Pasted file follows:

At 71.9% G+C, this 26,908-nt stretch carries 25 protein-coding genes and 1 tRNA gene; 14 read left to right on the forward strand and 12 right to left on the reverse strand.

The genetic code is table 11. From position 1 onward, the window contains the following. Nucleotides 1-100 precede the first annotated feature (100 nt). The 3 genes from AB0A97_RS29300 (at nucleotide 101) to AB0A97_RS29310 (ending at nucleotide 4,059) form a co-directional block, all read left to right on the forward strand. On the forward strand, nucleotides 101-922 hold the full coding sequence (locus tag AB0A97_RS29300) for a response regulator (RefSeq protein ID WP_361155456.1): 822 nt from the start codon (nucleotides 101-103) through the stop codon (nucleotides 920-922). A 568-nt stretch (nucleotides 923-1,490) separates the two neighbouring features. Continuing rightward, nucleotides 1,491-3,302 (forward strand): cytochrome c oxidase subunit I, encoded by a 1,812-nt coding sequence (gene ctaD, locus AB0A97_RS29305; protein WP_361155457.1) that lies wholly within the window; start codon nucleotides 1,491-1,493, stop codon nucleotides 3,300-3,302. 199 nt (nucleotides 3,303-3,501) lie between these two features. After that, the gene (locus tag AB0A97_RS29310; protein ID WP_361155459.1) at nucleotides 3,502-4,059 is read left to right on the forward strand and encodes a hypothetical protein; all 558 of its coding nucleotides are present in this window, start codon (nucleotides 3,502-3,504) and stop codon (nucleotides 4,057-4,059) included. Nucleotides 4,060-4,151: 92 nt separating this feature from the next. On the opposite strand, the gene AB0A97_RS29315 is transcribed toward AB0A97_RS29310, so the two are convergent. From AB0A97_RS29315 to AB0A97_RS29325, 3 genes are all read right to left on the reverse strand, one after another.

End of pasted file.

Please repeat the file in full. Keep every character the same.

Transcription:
At 71.9% G+C, this 26,908-nt stretch carries 25 protein-coding genes and 1 tRNA gene; 14 read left to right on the forward strand and 12 right to left on the reverse strand.

The genetic code is table 11. From position 1 onward, the window contains the following. Nucleotides 1-100 precede the first annotated feature (100 nt). The 3 genes from AB0A97_RS29300 (at nucleotide 101) to AB0A97_RS29310 (ending at nucleotide 4,059) form a co-directional block, all read left to right on the forward strand. On the forward strand, nucleotides 101-922 hold the full coding sequence (locus tag AB0A97_RS29300) for a response regulator (RefSeq protein ID WP_361155456.1): 822 nt from the start codon (nucleotides 101-103) through the stop codon (nucleotides 920-922). A 568-nt stretch (nucleotides 923-1,490) separates the two neighbouring features. Continuing rightward, nucleotides 1,491-3,302 (forward strand): cytochrome c oxidase subunit I, encoded by a 1,812-nt coding sequence (gene ctaD, locus AB0A97_RS29305; protein WP_361155457.1) that lies wholly within the window; start codon nucleotides 1,491-1,493, stop codon nucleotides 3,300-3,302. 199 nt (nucleotides 3,303-3,501) lie between these two features. After that, the gene (locus tag AB0A97_RS29310; protein ID WP_361155459.1) at nucleotides 3,502-4,059 is read left to right on the forward strand and encodes a hypothetical protein; all 558 of its coding nucleotides are present in this window, start codon (nucleotides 3,502-3,504) and stop codon (nucleotides 4,057-4,059) included. Nucleotides 4,060-4,151: 92 nt separating this feature from the next. On the opposite strand, the gene AB0A97_RS29315 is transcribed toward AB0A97_RS29310, so the two are convergent. From AB0A97_RS29315 to AB0A97_RS29325, 3 genes are all read right to left on the reverse strand, one after another.